As he finished speaking, Sansa looked at him, her eyes shining. “Tyrion,” she said, her voice quivering with happiness, “perhaps I have not lost everything in this dreadful war, and neither have you. The gods be praised, we have found Arya, safe and well and alive. I have told her she is to come stay with us from now onwards, if you don’t mind. Jon is alive and well, I hope, at the Wall. You and I together can help Samwell Tarly and his companions get to Oldtown—surely we have gold enough to buy them passage? And we can give them a good meal tonight. Someday, when this horrible war is over, we can go home. Life is not so bad after all...”
Tyrion would have argued with her, reminding her of the false accusation of kinslaying that hung over his head, when Samwell Tarly of the Night’s Watch walked in, carrying Maester Aemon and followed by a wildling woman, carrying her babe. Cat, who sold the cockles and mussels he bought frequently, followed them, a suspicious expression on her face. Sansa welcomed them warmly into her home, her tears of joy merely adding a certain pink to her eyelids but making her eyes look as blue and bright as ever. As the evening continued, Tyrion felt the wariness he had built around himself relax; he had been playing a part in Braavos, a part he needed to play so that he and his child bride could live safely. He had enjoyed Maester Aemon’s company when they had last met at the Wall; he was astounded to see him so frail. Sam had told him that Jon had sent the elderly maester, as well as the infant, away from the Wall, so that the red priestess, Melisandre, could not use them as sacrifices in her rituals. They talked and laughed, although soberly; Cat (or Arya, as his wife called her) seemed to relax her guard as she asked Sam and Maester Aemon question after question about the Night’s Watch entering the wilderness to fight the wildlings, their encounters with the wights and how Jon managed to infiltrate their ranks as a spy and return to fight their attempt to cross the Wall. Sam spoke of Jon’s plans to settle the wildlings in the Gift, at which both girls expressed their approval. And then he grew grave.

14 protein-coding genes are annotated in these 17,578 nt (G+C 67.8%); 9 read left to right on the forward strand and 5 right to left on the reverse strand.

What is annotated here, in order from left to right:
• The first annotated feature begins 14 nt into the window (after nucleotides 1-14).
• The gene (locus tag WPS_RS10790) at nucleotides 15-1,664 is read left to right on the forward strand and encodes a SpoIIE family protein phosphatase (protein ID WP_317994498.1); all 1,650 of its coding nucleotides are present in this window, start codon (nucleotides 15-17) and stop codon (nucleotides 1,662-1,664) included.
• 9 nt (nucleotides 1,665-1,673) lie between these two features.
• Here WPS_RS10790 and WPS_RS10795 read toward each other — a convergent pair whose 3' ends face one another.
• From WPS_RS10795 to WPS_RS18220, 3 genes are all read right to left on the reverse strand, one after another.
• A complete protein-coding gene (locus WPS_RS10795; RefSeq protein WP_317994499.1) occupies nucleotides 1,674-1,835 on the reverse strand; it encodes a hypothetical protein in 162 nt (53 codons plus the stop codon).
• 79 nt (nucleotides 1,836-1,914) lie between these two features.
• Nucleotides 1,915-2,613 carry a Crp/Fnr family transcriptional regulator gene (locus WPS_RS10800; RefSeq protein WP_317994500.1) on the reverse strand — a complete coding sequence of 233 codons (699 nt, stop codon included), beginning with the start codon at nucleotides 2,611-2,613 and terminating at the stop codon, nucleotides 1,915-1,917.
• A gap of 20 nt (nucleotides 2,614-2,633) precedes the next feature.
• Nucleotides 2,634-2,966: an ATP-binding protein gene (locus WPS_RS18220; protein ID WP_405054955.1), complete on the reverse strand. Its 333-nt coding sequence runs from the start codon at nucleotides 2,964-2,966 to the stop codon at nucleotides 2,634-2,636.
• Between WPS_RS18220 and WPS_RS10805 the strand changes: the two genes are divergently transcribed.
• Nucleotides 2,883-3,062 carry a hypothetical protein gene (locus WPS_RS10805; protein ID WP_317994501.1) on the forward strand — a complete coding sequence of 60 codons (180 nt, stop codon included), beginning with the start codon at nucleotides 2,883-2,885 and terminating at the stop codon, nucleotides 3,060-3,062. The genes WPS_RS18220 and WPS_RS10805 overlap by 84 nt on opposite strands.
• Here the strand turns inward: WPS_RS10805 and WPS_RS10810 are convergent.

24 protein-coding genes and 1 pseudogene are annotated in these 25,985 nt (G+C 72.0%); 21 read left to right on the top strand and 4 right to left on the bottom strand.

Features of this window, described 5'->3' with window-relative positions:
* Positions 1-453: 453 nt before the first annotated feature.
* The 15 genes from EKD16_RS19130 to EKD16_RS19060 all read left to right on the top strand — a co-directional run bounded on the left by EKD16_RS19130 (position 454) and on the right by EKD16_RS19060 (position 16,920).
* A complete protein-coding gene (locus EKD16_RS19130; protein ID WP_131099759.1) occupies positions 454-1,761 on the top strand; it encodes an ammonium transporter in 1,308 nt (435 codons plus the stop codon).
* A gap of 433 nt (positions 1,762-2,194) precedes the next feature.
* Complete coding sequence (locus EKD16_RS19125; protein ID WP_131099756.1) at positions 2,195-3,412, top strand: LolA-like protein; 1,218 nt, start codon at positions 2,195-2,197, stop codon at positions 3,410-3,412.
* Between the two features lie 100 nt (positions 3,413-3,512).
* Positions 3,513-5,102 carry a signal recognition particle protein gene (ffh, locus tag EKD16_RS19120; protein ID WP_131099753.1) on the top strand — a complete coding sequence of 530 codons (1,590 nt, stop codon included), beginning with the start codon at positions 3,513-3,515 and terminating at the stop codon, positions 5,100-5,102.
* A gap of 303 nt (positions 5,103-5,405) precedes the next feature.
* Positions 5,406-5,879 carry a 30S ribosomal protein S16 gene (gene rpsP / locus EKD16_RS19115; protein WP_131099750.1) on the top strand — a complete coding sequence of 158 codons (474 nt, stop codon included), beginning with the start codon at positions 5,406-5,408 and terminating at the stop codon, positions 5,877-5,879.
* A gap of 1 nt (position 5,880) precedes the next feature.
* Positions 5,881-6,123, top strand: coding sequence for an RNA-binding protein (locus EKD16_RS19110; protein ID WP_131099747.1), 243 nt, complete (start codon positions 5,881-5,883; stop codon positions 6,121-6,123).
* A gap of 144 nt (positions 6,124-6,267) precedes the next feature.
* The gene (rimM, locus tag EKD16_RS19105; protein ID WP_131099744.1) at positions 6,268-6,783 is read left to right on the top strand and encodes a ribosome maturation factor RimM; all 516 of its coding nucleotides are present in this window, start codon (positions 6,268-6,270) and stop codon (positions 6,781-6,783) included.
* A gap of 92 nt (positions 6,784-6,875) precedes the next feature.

“I have not shared this information with anyone,” he said, “not even with Jon, because I swore I would keep it secret. But, seeing you all here, I feel you should know—Lord Bran Stark crossed the Wall into the wilderness. He was on the shoulders of a rather large man...”
“Hodor!” exclaimed the sisters.
“...And he was accompanied by two young people, a boy and a girl. They looked like crannogmen.”
“Crannog...Could they be the son and daughter of Howland Reed? You remember, Arya, the man who fought beside father at the Tower of Joy...”
Tyrion had never heard the story of Ned Stark’s battle against the three knights of the Kingsguard at the Tower of Joy, so Arya told it to him. He sat silently, frowning. Maester Aemon began to drop off to sleep in the warmth—Sansa and Gilly gently led him to his bed. Gilly and her babe also settled down for the night.
Later, seeing her husband preoccupied in his thoughts, Sansa drew Samwell aside and presented him with the hairnet she had worn to Joffrey’s wedding feast. She told him how she had received it from Ser Dontos in the godswood and how she found one of the stones missing after the banquet that concluded with Joffrey’s death. Sam looked at it thoughtfully.
“Did you show it to your husband?” he asked her.
Before she could answer, Arya walked up to them to take her leave. She exclaimed in horror when she saw the hairnet in Sansa’s hand. “Sansa,” she demanded, “what in seven hells are you doing with that buggering hairnet full of strangler?”
In the old days, Sansa would have reprimanded her for her use of foul language; now, she merely told her the story she had just told Sam. Arya looked thoughtfully at her.
“Someone had Joffrey killed, and they used you to carry the poison to the feast.”
Sansa almost dropped the hairnet in horror. Just then, Tyrion walked up and took the hairnet from her hand. “There’s a stone missing,” he remarked grimly.